Ryan Parker, who became CEO of Edelman Financial Services a little over 13 months ago, says the key to growing an advisory business for the long term rests with these key factors: caring for clients and employees and embracing technology.
The firm has a client retention rate of 98%, and it doesn’t need to use low fees to keep clients. Fees start at 2% for the first $150,000 and decline gradually to 1% after assets reach $750,000. “We talk to people who others won’t talk to,” Parker says, and the firm’s advisors are always available.
Taking Care of Business by Taking Care of Clients
“Always take care of the clients,” says Parker, who joined Edelman from LPL Financial, where he was the managing director of investment and planning solutions. “Take care of the client who’s in front of you. He or she has a unique set of needs.”
The firm has taken care of clients by spending time with them — two hours for someone with $100,000 in assets is not unheard of, says Parker — and focusing first and always on the financial plan.
“If you’re 55 years old and need an average annual return of 6% for the next 15 years to meet your goal, that should be the guidance to select the model, not do you want high or low returns … Do the planning first. If the plan guides your portfolio, that’s the better way to get to your result.”
The 30-year-old advisory firm invests in low-cost, passively managed mutual funds, primarily from Dimensional Fund Advisors, and ETFs from BlackRock and Vanguard and one from State Street — “nothing fancy,” says Parker.
The firm is in the process of developing portfolios focused on environmental, social and governance criteria — an area Parker says is getting more interest especially from female clients — but currently offers some “do good” portfolios that have an ESG component.
Adding portfolios specifically focused on ESG or sustainability would be an example of another guiding principle of the firm, according to Parker: “Evolve so that you’re meeting the needs of current clients” in order to maintain those clients.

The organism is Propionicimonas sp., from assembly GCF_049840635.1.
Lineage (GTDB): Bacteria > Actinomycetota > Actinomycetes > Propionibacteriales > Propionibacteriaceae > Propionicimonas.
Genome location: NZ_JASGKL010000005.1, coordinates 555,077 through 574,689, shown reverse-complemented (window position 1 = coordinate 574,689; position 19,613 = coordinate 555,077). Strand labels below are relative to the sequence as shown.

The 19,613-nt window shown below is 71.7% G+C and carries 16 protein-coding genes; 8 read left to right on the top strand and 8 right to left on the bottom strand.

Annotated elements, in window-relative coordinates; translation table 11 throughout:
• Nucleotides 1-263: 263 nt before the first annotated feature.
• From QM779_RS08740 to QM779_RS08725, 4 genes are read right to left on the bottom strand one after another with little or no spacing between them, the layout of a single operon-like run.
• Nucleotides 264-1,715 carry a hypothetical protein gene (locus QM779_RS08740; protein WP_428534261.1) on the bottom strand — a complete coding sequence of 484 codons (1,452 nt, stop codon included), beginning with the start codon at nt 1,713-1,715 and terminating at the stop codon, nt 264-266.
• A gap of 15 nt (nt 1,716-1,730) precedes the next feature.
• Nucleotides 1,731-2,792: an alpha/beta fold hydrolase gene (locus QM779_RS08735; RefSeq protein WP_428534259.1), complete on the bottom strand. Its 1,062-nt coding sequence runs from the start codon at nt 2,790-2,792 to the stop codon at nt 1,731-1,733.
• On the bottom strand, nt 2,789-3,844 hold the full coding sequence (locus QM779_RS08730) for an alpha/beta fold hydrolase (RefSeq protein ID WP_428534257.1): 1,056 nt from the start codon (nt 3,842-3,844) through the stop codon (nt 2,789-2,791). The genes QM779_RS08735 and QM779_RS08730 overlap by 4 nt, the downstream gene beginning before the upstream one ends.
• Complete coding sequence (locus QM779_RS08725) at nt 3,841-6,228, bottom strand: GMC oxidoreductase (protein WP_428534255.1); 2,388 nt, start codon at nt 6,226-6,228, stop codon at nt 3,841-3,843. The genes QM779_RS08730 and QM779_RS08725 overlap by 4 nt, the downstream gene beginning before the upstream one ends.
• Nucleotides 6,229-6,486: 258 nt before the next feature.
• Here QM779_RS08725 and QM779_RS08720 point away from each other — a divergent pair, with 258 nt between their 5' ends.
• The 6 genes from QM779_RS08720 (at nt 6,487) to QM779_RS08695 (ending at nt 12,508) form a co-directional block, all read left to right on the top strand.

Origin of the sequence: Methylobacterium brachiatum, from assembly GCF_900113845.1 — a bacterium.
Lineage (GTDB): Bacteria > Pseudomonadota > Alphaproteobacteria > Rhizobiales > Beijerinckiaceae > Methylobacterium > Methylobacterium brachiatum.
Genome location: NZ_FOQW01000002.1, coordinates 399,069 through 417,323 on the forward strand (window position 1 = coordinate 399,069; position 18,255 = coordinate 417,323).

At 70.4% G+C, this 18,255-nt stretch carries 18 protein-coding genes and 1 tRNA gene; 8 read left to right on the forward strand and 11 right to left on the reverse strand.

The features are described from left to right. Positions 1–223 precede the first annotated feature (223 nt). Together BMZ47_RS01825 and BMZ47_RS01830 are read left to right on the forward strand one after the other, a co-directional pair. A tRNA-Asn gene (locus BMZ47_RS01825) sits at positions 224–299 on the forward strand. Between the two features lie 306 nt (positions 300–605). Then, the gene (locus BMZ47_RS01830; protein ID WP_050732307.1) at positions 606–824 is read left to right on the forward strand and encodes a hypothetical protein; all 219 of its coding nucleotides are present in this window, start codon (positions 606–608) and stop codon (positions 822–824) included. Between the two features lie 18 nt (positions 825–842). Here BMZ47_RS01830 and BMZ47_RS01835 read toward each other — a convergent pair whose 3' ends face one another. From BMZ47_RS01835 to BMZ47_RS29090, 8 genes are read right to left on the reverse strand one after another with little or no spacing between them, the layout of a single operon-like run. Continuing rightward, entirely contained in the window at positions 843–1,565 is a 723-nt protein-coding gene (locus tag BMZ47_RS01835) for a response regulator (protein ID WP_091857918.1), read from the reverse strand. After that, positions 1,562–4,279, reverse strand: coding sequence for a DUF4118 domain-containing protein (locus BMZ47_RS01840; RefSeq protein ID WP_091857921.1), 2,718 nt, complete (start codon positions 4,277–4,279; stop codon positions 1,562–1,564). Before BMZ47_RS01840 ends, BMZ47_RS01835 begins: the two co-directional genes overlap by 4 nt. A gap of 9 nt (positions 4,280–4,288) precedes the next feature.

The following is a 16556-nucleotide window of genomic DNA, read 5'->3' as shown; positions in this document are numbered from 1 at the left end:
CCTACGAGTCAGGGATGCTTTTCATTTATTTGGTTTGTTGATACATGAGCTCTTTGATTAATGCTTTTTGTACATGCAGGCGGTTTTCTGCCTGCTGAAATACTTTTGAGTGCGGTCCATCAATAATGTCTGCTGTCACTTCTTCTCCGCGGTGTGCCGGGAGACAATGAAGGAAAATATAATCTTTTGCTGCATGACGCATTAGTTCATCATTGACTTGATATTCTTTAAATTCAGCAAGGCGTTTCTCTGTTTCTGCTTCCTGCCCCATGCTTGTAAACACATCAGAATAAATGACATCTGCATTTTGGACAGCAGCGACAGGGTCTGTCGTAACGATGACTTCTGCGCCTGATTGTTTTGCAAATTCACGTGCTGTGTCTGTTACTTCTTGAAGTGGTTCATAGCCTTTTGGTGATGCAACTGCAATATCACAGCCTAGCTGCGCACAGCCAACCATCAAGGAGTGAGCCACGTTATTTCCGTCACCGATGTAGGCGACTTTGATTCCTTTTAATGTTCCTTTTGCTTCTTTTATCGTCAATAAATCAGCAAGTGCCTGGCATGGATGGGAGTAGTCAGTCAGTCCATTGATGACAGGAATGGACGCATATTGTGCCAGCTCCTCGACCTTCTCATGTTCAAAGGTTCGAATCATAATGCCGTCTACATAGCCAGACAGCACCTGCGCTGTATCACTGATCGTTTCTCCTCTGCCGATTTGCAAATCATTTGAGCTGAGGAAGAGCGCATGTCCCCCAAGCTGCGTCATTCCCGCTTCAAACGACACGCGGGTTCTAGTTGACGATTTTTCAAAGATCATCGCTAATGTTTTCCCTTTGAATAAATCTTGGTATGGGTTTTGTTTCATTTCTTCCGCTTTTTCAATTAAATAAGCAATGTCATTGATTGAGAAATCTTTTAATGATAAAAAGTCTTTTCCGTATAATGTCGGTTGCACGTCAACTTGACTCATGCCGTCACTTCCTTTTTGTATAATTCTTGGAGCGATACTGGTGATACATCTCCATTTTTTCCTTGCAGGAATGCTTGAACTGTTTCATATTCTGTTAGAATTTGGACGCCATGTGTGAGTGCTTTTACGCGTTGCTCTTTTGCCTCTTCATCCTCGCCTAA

“What people wanted five years ago is different from what they want now,” says Parker. “Their expectations are different and they’re more educated about what financial advice is all about.” They don’t just want to pay commissions on products; they want a full financial plan, according to Parker.
Clients also need different services as they age, which is why the firm has advisors who specialize in senior issues. It has created a senior awareness committee to put together content for those over 70, partnering with a former Edelman planner and former Rep. Dan Mica, D-Fla., who served on the House Select Committee on Aging.
The firm has many clients over 70 because its core client tends to sign on at 55 years old. “Let’s grow with them. Let’s make sure their family is taken care of,” says Parker.
The experience of Edelman’s advisors also supports that goal. The firm hires only registered advisors with 10 years or more experience, but it will hire graduates of planner development programs out of school as client service administrators who can eventually become planners after years of training and becoming a financial analyst first.
Taking care of clients now also means “investing in digital properties to make sure you deliver the services people expect,” says Parker.
With that in mind, Edelman Financial has launched an online aggregation tool, powered by Envestnet | Yodlee, that allows clients to link all their accounts and assets in one place and therefore provides advisors a full picture of a client’s finances. It has also introduced electronic chatting and appointment setting capability in the client portal.
One digital area that Edelman is taking the lead on is the treatment of digital assets in clients’ estates.
“Protecting digital assets is becoming a big part of estate planning,” says Parker. He explains that if family members don’t have access to the Facebook or Instagram accounts of someone who’s died, those accounts can be erased.
Edelman doesn’t draft the contracts to provide that access but will recommend that clients consult an estate attorney to do so, and the firm may even make recommendations to an attorney and include that item on the checklists that advisors review with clients.
Parker noted that the firm has the capability for video chats but hasn’t turned it on because clients didn’t want it.
Parker says Edelman Financial’s focus on clients and advisors has paid off in sustainable growth.
The firm has almost $18 billion in assets from 34,000 households responsible for about 80,000 accounts, and a client retention rate of 98%. The median account size is $550,000 and the median planner serves 150 to 200 households. Edelman has 550 employees, including 163 planners, operating out of 43 branches in 21 markets across the country.
Assets have grown about 20% over the past year — several percentage points more than the stock market, according to Parker.
“When you deliver value clients will come and stay,” says Parker.
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